Kosovo was conquered by the Ottoman Empire along with the other remnants of the Serbian Empire in the period following the Battle of Kosovo (1389). Although the Ottomans did not force the Roman Catholic and Orthodox Christian population to convert to Islam, there was strong social pressure (such as not having to pay the jizya) as well as political expediency to do so, which ethnic Albanians did in far greater numbers (including the entire nobility) than Serbs, Greeks and others in the region. Many Albanian Catholics converted to Islam in the 17th and 18th centuries, despite attempts by Roman Catholic clergy to stop them. During the Concilium Albanicum, a meeting of Albanian bishops in 1703, a strict condemnation of conversion - especially for opportunistic reasons such as jizya evasion - was promulgated. Whilst many of these converts stayed crypto-Catholics to a certain extent, often helped by pragmatic lower clerics, the higher Roman Catholic clergy ordered them to be denied the sacraments for their heresy. Efforts to convert the Laraman community of Letnica back to Roman Catholicism began in 1837, but the effort was violently suppressed - the local Ottoman governor put laramans in jail. After the Ottoman Empire abolished the death penalty for apostasy from Islam by the Edict of Toleration 1844, several groups of crypto-Catholics in Prizren, Peja and Gjakova were recognised as Catholics by the Ottoman Grand Vizier in 1845. When the Laramans of Letnica asked the district governor and judge in Gjilan to recognise them as Catholics, they were refused however, and subsequently imprisoned, and then deported to Anatolia, from where they returned in November 1848 following diplomatic intervention. In 1856, a further Tanzimat reform improved the situation, and no further serious abuse was reported. The greater part of converts of Laramans, almost exclusively new-borns, took place between 1872 and 1924.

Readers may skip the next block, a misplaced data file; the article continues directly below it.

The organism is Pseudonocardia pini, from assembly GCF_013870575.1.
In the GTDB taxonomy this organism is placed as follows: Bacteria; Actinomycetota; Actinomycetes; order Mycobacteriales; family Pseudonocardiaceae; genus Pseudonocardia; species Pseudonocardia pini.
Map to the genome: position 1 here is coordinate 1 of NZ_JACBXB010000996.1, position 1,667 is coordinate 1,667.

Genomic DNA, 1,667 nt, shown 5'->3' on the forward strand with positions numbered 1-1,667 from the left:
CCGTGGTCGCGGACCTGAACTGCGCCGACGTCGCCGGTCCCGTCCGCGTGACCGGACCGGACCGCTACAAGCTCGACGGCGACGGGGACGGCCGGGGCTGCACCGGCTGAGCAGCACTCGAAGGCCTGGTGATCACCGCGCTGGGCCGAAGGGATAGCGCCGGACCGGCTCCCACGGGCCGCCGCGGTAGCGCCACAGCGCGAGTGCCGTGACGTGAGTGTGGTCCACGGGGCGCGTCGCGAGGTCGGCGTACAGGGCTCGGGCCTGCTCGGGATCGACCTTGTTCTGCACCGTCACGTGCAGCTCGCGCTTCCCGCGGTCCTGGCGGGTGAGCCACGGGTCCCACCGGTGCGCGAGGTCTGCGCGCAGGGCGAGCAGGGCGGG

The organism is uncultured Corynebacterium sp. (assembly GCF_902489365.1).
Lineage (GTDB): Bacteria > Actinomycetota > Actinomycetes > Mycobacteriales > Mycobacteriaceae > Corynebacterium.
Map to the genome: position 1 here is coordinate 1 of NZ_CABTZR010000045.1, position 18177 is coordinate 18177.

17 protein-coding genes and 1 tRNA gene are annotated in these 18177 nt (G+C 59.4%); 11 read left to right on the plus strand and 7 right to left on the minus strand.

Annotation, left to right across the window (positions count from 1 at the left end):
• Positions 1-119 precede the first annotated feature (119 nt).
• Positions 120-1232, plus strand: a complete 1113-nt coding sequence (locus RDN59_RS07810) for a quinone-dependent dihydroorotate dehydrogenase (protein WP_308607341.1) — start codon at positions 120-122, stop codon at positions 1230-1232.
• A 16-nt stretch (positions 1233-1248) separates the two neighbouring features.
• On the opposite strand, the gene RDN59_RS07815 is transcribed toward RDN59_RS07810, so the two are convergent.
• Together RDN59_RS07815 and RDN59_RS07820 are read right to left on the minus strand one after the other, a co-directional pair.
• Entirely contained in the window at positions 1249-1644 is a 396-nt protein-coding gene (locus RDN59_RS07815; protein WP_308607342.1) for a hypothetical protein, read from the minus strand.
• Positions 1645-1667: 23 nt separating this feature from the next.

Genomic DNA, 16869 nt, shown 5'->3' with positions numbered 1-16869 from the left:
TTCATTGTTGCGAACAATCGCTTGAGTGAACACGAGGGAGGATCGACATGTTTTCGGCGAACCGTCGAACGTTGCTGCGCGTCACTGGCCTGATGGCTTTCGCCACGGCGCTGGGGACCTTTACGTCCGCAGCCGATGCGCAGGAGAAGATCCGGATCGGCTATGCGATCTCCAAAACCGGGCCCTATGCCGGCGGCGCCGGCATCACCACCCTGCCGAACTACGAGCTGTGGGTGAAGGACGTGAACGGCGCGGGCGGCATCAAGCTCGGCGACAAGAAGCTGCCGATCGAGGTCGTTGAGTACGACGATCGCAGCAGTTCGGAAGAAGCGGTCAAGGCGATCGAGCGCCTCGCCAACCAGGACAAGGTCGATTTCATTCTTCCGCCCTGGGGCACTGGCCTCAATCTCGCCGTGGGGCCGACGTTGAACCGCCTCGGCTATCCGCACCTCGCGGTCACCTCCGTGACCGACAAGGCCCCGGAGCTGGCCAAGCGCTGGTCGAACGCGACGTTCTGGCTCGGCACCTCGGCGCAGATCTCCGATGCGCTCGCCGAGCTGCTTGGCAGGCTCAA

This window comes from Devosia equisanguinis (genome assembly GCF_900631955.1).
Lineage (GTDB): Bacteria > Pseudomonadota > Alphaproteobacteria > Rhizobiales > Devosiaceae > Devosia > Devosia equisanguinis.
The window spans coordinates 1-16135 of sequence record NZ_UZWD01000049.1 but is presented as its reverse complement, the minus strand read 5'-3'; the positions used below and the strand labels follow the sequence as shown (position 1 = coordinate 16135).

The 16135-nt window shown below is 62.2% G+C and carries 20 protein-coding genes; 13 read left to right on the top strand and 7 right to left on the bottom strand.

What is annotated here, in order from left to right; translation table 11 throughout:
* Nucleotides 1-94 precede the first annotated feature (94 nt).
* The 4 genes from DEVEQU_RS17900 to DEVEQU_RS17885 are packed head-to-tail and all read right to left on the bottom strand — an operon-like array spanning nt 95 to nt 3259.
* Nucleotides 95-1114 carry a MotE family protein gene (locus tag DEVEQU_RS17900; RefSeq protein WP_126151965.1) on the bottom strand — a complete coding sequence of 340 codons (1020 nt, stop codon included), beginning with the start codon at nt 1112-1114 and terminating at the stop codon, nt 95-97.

After victory at the Battle of Kosovo (1389), the Ottoman Empire imposed Islamic rule on the region. Conversion was not obligatory, but had several financial, social and political benefits. Until the sixteenth century the degree of Islamisation in Kosovo was minimal, and largely confined to urban centres. The pace of conversions to Islam only increased significantly in the second half of the sixteenth century, possibly because converts thus became exempt from the cizje, a tax levied only on non-Muslims. By 1634, the majority of Kosovo Albanians had converted to Islam, although a minority remained Roman Catholic. Besides the ethnic Albanians, and the ruling Turks who settled in Kosovo, the Roma and some part of the Slavic-speaking population (later called the Bosniaks and/or Gorani, to distinguish them from the Orthodox Serbs) also became Muslims, by far most of them Sunni, although small a minority of Shia Muslims formed in the countryside. By the end of the 17th century, the Islamic population started to outnumber the Christians.